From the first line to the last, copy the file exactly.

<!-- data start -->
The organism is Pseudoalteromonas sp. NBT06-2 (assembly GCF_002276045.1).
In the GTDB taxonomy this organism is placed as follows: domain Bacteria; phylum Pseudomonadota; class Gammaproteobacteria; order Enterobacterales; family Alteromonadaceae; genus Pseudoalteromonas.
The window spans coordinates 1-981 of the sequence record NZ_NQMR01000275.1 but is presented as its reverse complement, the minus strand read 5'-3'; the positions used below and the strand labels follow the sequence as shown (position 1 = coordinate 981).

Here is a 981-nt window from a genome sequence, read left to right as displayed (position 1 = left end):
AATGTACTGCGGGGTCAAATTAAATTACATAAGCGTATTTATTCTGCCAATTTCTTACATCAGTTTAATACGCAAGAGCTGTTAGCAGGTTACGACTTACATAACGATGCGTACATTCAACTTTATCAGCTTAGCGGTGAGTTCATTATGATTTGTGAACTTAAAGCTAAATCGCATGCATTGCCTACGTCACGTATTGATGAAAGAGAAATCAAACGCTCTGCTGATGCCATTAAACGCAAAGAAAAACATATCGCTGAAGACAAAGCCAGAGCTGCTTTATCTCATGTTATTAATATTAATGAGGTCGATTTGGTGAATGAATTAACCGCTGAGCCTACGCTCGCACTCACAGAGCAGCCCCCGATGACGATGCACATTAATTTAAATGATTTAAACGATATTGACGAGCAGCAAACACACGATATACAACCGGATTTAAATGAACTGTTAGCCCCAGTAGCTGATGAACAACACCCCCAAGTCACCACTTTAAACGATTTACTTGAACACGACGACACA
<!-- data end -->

The organism is Pseudoalteromonas sp. NBT06-2 (assembly GCF_002276045.1).
In the GTDB taxonomy this organism is placed as follows: domain Bacteria; phylum Pseudomonadota; class Gammaproteobacteria; order Enterobacterales; family Alteromonadaceae; genus Pseudoalteromonas.
The window spans coordinates 1-981 of the sequence record NZ_NQMR01000275.1 but is presented as its reverse complement, the minus strand read 5'-3'; the positions used below and the strand labels follow the sequence as shown (position 1 = coordinate 981).

Here is a 981-nt window from a genome sequence, read left to right as displayed (position 1 = left end):
AATGTACTGCGGGGTCAAATTAAATTACATAAGCGTATTTATTCTGCCAATTTCTTACATCAGTTTAATACGCAAGAGCTGTTAGCAGGTTACGACTTACATAACGATGCGTACATTCAACTTTATCAGCTTAGCGGTGAGTTCATTATGATTTGTGAACTTAAAGCTAAATCGCATGCATTGCCTACGTCACGTATTGATGAAAGAGAAATCAAACGCTCTGCTGATGCCATTAAACGCAAAGAAAAACATATCGCTGAAGACAAAGCCAGAGCTGCTTTATCTCATGTTATTAATATTAATGAGGTCGATTTGGTGAATGAATTAACCGCTGAGCCTACGCTCGCACTCACAGAGCAGCCCCCGATGACGATGCACATTAATTTAAATGATTTAAACGATATTGACGAGCAGCAAACACACGATATACAACCGGATTTAAATGAACTGTTAGCCCCAGTAGCTGATGAACAACACCCCCAAGTCACCACTTTAAACGATTTACTTGAACACGACGACACA